We are building our course as we go, using all sorts of resources. We are using the framework from EngageNY, and we are using some of the activities and tasks in their lessons. We have started with a unit on Graphing Stories.

 

On the first day, we used Growing Patterns from an NCTM Article Coloring Formulas for Growing Patterns.

 

Lesson Goals (written with Jill Gough this summer):

Level 4: I can represent the number of tiles in a figure in more than one way and show the equivalence between the expressions.

Level 3: I can represent the number of tiles in a figure using an explicit expression or a recursive process.

Level 2: I can apply patterns to predict the number of tiles in a later figure.

Level 1: I can describe the pattern and draw a figure before and after the given figures.

H_Growing Pattern 

How do you see the pattern growing?

How many tiles are in H(5)? H(100)? H(N)?

Some students completed a table of values, and some students drew a graph.

 

On the second day, we used a Mathematics Assessment Project formative assessment lesson, Interpreting Time-Distance Graphs, with a focus on rate of change.

Lesson Goals:

Level 4: I can calculate average rate of change from a graph and a table.

Level 3: I can calculate average rate of change from a graph or a table.

Level 2: I can match a distance-time graph with a story and a table.

Level 1: I can annotate a graph using away from home and towards home, how fast and how slow.

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On the third day, we used Graphing Stories Video 2 to begin the lesson.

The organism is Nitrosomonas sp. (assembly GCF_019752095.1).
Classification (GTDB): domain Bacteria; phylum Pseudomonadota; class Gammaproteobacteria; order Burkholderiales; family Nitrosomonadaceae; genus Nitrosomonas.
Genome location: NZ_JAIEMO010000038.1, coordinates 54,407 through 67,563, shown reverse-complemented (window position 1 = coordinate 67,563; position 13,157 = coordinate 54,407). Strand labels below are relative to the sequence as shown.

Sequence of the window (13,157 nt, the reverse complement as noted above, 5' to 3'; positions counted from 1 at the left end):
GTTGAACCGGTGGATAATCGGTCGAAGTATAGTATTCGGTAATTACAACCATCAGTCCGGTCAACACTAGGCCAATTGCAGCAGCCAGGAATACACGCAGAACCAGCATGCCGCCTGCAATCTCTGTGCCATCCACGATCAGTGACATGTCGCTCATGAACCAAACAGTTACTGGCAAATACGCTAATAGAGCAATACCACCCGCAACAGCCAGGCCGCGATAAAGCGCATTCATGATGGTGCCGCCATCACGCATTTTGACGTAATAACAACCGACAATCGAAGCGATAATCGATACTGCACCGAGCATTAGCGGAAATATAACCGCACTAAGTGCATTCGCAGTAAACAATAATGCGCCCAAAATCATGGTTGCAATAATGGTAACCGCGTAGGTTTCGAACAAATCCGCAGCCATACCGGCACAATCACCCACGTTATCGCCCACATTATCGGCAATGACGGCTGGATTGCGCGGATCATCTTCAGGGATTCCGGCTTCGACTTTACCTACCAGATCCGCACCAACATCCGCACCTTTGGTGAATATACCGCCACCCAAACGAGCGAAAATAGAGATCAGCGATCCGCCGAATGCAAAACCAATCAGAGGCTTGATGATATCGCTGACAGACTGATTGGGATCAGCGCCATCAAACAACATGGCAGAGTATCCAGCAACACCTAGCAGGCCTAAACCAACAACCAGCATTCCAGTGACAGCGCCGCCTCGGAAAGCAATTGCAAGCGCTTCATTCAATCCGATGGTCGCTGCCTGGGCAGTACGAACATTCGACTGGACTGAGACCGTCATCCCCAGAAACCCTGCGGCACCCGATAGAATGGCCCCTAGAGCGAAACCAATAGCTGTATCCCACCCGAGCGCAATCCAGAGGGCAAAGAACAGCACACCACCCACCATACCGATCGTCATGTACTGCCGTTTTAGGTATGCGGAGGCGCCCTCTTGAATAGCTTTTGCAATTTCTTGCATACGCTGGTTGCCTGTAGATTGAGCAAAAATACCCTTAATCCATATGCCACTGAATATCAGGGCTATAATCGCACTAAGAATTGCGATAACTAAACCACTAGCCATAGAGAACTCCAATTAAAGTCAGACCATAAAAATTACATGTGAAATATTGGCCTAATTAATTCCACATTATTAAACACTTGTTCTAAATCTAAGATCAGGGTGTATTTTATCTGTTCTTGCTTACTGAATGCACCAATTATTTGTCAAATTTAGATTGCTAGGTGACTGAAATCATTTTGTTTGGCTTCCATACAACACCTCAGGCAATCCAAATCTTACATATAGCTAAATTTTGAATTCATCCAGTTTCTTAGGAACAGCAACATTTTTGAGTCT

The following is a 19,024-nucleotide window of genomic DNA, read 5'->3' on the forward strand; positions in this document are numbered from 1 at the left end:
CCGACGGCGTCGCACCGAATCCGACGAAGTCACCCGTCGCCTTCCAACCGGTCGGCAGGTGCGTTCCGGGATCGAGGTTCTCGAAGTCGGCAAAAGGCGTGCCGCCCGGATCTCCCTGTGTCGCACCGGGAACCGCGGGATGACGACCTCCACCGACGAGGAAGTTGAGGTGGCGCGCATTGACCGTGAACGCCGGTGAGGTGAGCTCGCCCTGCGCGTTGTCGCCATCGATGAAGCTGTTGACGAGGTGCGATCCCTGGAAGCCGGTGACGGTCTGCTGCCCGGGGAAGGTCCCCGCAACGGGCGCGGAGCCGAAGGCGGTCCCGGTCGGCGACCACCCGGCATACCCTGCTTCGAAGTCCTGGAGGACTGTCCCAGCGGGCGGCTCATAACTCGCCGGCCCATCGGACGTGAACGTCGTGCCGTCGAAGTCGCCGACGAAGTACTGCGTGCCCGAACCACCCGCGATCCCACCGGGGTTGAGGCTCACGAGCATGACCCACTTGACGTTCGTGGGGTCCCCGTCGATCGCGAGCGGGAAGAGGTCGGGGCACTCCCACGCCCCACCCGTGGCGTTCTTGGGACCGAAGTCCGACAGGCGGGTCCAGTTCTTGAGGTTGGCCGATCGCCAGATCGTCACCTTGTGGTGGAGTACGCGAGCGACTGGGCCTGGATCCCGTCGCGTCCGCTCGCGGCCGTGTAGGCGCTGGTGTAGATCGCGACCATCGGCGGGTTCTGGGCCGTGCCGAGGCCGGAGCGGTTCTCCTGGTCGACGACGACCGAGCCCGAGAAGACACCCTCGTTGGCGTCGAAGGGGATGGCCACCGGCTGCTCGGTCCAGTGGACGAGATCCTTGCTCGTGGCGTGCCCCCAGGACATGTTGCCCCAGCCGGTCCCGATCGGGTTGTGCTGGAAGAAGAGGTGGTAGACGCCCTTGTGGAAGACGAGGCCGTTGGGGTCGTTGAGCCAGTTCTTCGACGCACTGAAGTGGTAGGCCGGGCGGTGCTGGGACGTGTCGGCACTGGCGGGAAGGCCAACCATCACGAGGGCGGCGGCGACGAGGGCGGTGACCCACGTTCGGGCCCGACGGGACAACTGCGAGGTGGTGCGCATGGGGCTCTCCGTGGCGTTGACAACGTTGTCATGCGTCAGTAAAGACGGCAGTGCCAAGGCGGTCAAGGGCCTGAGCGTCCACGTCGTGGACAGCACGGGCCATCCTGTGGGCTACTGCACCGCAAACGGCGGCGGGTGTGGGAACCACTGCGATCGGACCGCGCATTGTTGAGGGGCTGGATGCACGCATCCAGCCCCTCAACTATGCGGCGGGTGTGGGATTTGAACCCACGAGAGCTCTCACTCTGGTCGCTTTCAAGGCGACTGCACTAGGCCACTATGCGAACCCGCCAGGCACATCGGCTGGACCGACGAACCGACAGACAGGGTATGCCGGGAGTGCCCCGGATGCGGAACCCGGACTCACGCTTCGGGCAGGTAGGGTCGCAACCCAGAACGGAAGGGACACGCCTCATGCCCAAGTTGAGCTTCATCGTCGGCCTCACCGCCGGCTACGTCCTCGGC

Lesson Goals:

Level 4: I can create a believable story for a given graph.

Level 3: I can calculate average rates of change for an elevation graph.

Level 2: I can create an elevation graph from a video, labeling the axes with appropriate units of measure.

Level 1: I can identify time intervals for each piece of an elevation graph.

Level 1: I can calculate the slope of a line.

Whose graph is believable?

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We used additional scenarios from Engage NY Algebra 1, Module 1, Lessons 1-2.

 

There were more videos and scenarios on Day 4 from Engage NY Algebra 1, Module 1, Lessons 3-4.

The lesson from Day 5 comes from David Wees’ webinar at the Global Math Department on Strategic Inquiry.

 

We have read Timothy Kanold’s blogpost on Leaving the Front of the Classroom Behind. And we are trying. And we are most grateful to our administrators for letting us try it together before we have to try it alone.

 
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Posted by on August 18, 2014 in Algebra 1, Graphing Stories